Antiviral Film Review: A Really Sick Idea

antiviral2

Directed by Brandon Cronenberg
Screenplay by
Brandon Cronenberg
Starring Caleb Landry Jones, Sarah Gadon, Malcolm McDowell

This dystopian sci fi/horror was purchased in Poundland so I didn’t have particularly high hopes, yet it was a surprisingly unique and impressively shot film with a refreshing take on celebrity culture. It also managed to be a complete creepfest without the use of gratuitous violence, although it was incredibly gory so if you’re frightened of needles you might want to give this one a miss…

The protagonist Syd March works for the Lucas Clinic, a private medical centre that harvests the viruses of celebrities. Members of the public pay to be infected with these illnesses in order to feel closer to their favourite stars. Syd becomes involves in distributing the viruses on the black market by infecting himself at work and extracting the viruses to sell on when he gets home. What ensues is a trippy, gross and crazy story that reveals the insanity of celebrity culture and how far people will go to for their idols.

The premise of Antiviral initially seemed far too implausible but on reflection it may only be a matter of time before this sort of venture is set up. Crononberg came up with the idea after Sarah Michelle Geller apologised for having a cold on Jimmy Kimmel’s chat show, and when she sneezed the audience began to cheer.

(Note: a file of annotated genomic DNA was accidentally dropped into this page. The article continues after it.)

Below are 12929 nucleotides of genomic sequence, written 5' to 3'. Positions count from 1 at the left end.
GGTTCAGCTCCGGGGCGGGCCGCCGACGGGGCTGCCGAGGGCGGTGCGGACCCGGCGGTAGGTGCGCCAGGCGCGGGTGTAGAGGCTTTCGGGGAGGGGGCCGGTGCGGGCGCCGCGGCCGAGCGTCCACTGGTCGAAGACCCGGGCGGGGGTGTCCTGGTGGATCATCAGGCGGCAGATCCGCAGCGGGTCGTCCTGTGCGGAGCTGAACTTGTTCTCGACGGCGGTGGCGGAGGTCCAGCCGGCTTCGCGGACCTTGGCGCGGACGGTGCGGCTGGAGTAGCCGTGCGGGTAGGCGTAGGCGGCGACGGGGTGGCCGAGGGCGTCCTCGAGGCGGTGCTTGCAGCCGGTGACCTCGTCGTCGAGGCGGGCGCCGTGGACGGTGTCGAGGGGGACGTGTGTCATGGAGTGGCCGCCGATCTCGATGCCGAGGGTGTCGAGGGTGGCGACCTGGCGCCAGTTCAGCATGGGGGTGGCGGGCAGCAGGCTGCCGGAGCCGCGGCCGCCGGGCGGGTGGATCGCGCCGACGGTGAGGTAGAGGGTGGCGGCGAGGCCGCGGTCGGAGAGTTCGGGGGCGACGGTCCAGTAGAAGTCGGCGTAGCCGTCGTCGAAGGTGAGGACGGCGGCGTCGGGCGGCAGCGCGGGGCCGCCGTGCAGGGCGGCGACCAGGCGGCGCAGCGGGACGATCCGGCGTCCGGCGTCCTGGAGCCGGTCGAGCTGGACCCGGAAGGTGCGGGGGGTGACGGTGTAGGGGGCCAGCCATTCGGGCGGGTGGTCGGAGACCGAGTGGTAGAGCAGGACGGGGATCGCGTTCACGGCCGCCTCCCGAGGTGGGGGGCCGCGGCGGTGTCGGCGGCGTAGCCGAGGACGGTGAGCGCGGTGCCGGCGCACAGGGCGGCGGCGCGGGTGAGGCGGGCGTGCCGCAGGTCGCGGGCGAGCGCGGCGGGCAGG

A rather weird reaction to snot.

Although Antiviral was interesting and really got me thinking about the crazy way we treat actors and musicians in western society, the pacing was off and incredibly slow at times. The effects and overall tone of the film was fantastic but I often felt disengaged, mostly due to the two-dimensional characters who only served to progress the (rather flat) plot. Caleb Landry Jones looked perfect for the part but lacked the charisma to pull off such a bizarre character, and because he had so much screen time he made watching the movie feel a bit like hard work.

I’d definitely recommend seeing Antiviral for something a little different from your average horror movie, but it’s frustrating to think it could have been fantastic if only it had had a few tweaks here and there. Crononberg definitely went all out on the aesthetic side of things but that couldn’t completely make up for a weak storyline and relatively poor characterisation.

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Emily created Dystopic in July 2012 after requiring an outlet for her love of dystopian and apocalyptic fiction. She is currently working on her debut novel 'These Unnatural Men' to be published in 2017.

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